Herpes Virus Now Used By Doctors To Fight Brain Cancer

A new future for the treatment of brain cancer has emerge as herpes virus is now being used to treat brain tumors.

Doctors and scientists all over the world have been trying to harness the power of viruses into positive use for more than 100 years now. However, a new research has now shown that the viruses can be put into good use against the deadliest and most common form of brain cancer, glioblastoma multiforme.

In a new study by researchers at the University of Alabama at Birmingham (UAB), scientists used a genetically modified version of the herpes virus—the same one responsible for cold sores—known as G207 to treat glioblastoma in six pediatric patients.

While it’s still quite early to make a definite conclusion, researchers say there are encouraging results already.

“Thus far, we have found that the virus is safe and tolerable when given alone, and we are seeing evidence suggestive of tumor killing in most of the children treated,” Dr. Gregory Friedman, the lead author and associate professor of Pediatric Hematology-Oncology at UAB, told Healthline.

“To me it sounded, you know, pretty absurd,” said patient Nick Tasoglou when he discovered the herpes virus would be used as a treatment method for his brain tumor.

"We do get a lot of looks when we say we're going to be using the herpes virus," said Dr. Friedman.  "But what we've learned is that we can engineer these viruses so that they're safe and can actually be directed, targeted therapy to kill cancer cells."

The typical survival period for patients diagnosed with glioblastoma is 15 months. This usually attributed to the difficulties of surgical interventions, complex tumor structure and problematic biological mechanism in the brain, making the diagnosis a ‘death sentence’.

However, with the current rise in oncolytic viral immunotherapy—which is the use of viruses to destroy cancer cells and provoke an immune system response—there seems to be a much better future for increased survival rate.

The researchers noted that there were “no observed dose-limiting toxicities or serious side effects. Of the six patients, five showed evidence of tumor killing. One continues to show response to the therapy without any other treatment after 18 months.”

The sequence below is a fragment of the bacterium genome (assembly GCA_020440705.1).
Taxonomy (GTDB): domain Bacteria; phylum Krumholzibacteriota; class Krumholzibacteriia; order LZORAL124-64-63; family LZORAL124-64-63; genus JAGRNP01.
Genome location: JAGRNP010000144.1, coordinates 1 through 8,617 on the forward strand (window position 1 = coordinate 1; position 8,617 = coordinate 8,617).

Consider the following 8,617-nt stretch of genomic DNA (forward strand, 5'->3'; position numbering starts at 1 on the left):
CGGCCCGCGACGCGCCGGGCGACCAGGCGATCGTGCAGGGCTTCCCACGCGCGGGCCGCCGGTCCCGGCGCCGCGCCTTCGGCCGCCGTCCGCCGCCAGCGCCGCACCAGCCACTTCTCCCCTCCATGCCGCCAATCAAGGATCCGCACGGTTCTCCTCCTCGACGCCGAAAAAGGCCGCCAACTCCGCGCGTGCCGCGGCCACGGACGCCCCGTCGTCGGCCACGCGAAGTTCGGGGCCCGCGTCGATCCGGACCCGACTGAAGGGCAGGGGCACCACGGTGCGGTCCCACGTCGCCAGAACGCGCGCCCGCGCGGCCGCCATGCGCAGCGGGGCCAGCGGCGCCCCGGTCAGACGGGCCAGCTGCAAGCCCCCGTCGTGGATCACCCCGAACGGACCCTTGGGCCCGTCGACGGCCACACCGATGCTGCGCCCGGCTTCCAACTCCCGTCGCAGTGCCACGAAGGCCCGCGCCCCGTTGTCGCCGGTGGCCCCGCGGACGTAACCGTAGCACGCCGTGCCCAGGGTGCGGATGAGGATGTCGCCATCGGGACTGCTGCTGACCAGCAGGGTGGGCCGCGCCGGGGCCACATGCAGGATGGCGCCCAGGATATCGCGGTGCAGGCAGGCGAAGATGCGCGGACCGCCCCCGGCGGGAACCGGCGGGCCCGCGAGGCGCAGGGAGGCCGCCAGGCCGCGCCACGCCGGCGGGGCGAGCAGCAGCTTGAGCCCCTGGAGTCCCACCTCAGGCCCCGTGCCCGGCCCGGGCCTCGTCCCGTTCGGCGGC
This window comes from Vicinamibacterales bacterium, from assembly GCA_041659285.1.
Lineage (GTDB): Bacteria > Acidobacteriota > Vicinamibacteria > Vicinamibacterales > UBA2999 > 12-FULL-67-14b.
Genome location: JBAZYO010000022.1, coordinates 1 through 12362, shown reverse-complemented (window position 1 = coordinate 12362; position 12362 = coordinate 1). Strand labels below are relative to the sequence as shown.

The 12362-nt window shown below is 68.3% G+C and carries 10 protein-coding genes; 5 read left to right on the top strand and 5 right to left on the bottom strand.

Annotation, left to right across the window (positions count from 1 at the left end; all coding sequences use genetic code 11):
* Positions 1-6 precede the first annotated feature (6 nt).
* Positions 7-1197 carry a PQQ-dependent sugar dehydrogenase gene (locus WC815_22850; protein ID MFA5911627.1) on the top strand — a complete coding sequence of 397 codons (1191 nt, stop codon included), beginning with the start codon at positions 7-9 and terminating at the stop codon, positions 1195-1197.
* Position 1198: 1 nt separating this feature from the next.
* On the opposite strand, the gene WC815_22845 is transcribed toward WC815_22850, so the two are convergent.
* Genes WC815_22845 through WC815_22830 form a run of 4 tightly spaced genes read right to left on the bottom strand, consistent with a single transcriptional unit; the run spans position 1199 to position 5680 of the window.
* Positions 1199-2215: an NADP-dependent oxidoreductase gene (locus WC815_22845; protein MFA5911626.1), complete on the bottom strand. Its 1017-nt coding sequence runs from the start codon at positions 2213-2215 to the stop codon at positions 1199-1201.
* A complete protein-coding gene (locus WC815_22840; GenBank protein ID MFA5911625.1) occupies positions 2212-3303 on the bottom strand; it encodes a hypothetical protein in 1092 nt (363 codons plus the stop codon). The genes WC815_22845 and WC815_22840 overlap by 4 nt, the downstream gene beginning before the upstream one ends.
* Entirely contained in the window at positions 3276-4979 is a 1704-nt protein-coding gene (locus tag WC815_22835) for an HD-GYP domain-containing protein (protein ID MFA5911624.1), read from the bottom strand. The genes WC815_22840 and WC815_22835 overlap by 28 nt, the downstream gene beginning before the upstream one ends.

To begin the treatment, a biopsy is performed to confirm a recurrent tumor is present, then doctors place catheters to inject G207 directly into the tumor. Cancer cells often avoid detection by the immune system T cells, and that’s why one of the effects of the virus on the cancer is immunologic—meaning it alerts the immune system to the presence of the cancer. After the application, the catheters are then externalized out through the patient's scalp.

"Then the following day, the virus is infused over six hours through the catheters," said Dr. Friedman. 

Once that is completed, the nurses then completely pull out the catheters, the patient then recovers and is monitored as an ‘outpatient’.

On the other hand, STD’s such as herpes are on the rise and according to the latest health data, “In just a decade, the number of gonorrhoea cases annually has more than doubled… (while) in the past decade, syphilis cases have more than tripled, (and) cases of chlamydia have increased by 43 per cent.”

However, people living with STD’s can still enjoy a normal dating environment without stigmas attached to their diagnosis, through the emergence of dating platforms for people living with STD’s like MPWH—which is currently the world’s biggest online dating community for people living with herpes.

Furthermore, now that the virus has been found to be useful in positive effect, Dr. Friedman said that the new treatment is the future of cancer therapy. The process is a summation of over 20 years of research into genetically engineered oncolytic virus by UAB researcher, Dr. James Markert. With the help of his colleagues, they initially described their concept in 2001 and are now leading trials on a second-generation herpes virus called M032.

“There are a lot of advantages of using herpes virus as an oncolytic agent. It is a very well-studied virus. All of the essential and nonessential genes have been identified, and nonessential genes can be removed to make the virus safe for normal cells without removing the ability of the virus to infect and kill cancer cells,” said Friedman.

"The advantage of this type of approach, versus traditional chemotherapy or radiation, which requires continued treatment, is that this is a one-time treatment," said Dr. Friedman.

A one-time treatment that has been shown to not only kill cancer cells but also stimulates the patient's immune system.

“Another important advantage is the virus is very immunogenic and stimulates a robust immune response. As the immune cells are attracted to the area to remove the virus, they can recognize tumor proteins that are present from the virus lysing [destroying] tumor cells and can begin to attack the tumor,” he added.


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